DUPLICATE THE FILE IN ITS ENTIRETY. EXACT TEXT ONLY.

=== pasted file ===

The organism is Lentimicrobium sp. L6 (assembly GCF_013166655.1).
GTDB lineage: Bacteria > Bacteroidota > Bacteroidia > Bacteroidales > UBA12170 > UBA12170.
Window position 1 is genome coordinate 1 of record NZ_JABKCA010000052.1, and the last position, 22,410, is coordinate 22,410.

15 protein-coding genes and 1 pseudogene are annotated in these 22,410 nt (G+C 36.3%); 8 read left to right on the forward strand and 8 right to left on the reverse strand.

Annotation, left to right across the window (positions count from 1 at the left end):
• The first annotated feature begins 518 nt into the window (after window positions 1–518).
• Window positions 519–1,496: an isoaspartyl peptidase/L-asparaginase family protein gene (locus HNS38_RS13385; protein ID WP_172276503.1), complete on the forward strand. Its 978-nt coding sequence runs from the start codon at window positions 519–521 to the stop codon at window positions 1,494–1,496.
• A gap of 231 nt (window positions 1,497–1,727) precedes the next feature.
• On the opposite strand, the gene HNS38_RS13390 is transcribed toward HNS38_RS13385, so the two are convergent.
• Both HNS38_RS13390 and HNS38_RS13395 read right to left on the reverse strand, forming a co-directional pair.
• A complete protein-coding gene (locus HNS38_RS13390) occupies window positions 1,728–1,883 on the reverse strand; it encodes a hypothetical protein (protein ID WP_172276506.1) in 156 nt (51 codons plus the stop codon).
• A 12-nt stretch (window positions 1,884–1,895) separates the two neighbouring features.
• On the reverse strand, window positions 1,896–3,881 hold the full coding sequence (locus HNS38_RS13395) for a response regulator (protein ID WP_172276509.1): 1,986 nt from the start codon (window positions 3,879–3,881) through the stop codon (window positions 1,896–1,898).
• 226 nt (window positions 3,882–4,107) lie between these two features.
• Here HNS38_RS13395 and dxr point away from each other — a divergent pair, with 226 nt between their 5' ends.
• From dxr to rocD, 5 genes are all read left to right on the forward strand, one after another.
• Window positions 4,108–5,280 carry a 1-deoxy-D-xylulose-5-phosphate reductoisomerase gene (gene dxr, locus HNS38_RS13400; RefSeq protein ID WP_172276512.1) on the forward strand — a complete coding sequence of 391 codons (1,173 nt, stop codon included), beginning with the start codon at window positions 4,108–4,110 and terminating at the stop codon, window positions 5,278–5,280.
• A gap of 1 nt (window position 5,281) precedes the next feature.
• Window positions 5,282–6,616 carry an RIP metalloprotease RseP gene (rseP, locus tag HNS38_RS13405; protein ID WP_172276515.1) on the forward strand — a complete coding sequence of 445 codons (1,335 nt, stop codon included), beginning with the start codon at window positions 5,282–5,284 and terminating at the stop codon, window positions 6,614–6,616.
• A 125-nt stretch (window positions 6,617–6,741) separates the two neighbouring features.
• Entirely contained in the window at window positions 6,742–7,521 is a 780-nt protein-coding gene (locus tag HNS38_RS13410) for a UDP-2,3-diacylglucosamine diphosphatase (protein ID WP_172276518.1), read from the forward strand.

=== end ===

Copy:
The organism is Lentimicrobium sp. L6 (assembly GCF_013166655.1).
GTDB lineage: Bacteria > Bacteroidota > Bacteroidia > Bacteroidales > UBA12170 > UBA12170.
Window position 1 is genome coordinate 1 of record NZ_JABKCA010000052.1, and the last position, 22,410, is coordinate 22,410.

15 protein-coding genes and 1 pseudogene are annotated in these 22,410 nt (G+C 36.3%); 8 read left to right on the forward strand and 8 right to left on the reverse strand.

Annotation, left to right across the window (positions count from 1 at the left end):
• The first annotated feature begins 518 nt into the window (after window positions 1–518).
• Window positions 519–1,496: an isoaspartyl peptidase/L-asparaginase family protein gene (locus HNS38_RS13385; protein ID WP_172276503.1), complete on the forward strand. Its 978-nt coding sequence runs from the start codon at window positions 519–521 to the stop codon at window positions 1,494–1,496.
• A gap of 231 nt (window positions 1,497–1,727) precedes the next feature.
• On the opposite strand, the gene HNS38_RS13390 is transcribed toward HNS38_RS13385, so the two are convergent.
• Both HNS38_RS13390 and HNS38_RS13395 read right to left on the reverse strand, forming a co-directional pair.
• A complete protein-coding gene (locus HNS38_RS13390) occupies window positions 1,728–1,883 on the reverse strand; it encodes a hypothetical protein (protein ID WP_172276506.1) in 156 nt (51 codons plus the stop codon).
• A 12-nt stretch (window positions 1,884–1,895) separates the two neighbouring features.
• On the reverse strand, window positions 1,896–3,881 hold the full coding sequence (locus HNS38_RS13395) for a response regulator (protein ID WP_172276509.1): 1,986 nt from the start codon (window positions 3,879–3,881) through the stop codon (window positions 1,896–1,898).
• 226 nt (window positions 3,882–4,107) lie between these two features.
• Here HNS38_RS13395 and dxr point away from each other — a divergent pair, with 226 nt between their 5' ends.
• From dxr to rocD, 5 genes are all read left to right on the forward strand, one after another.
• Window positions 4,108–5,280 carry a 1-deoxy-D-xylulose-5-phosphate reductoisomerase gene (gene dxr, locus HNS38_RS13400; RefSeq protein ID WP_172276512.1) on the forward strand — a complete coding sequence of 391 codons (1,173 nt, stop codon included), beginning with the start codon at window positions 4,108–4,110 and terminating at the stop codon, window positions 5,278–5,280.
• A gap of 1 nt (window position 5,281) precedes the next feature.
• Window positions 5,282–6,616 carry an RIP metalloprotease RseP gene (rseP, locus tag HNS38_RS13405; protein ID WP_172276515.1) on the forward strand — a complete coding sequence of 445 codons (1,335 nt, stop codon included), beginning with the start codon at window positions 5,282–5,284 and terminating at the stop codon, window positions 6,614–6,616.
• A 125-nt stretch (window positions 6,617–6,741) separates the two neighbouring features.
• Entirely contained in the window at window positions 6,742–7,521 is a 780-nt protein-coding gene (locus tag HNS38_RS13410) for a UDP-2,3-diacylglucosamine diphosphatase (protein ID WP_172276518.1), read from the forward strand.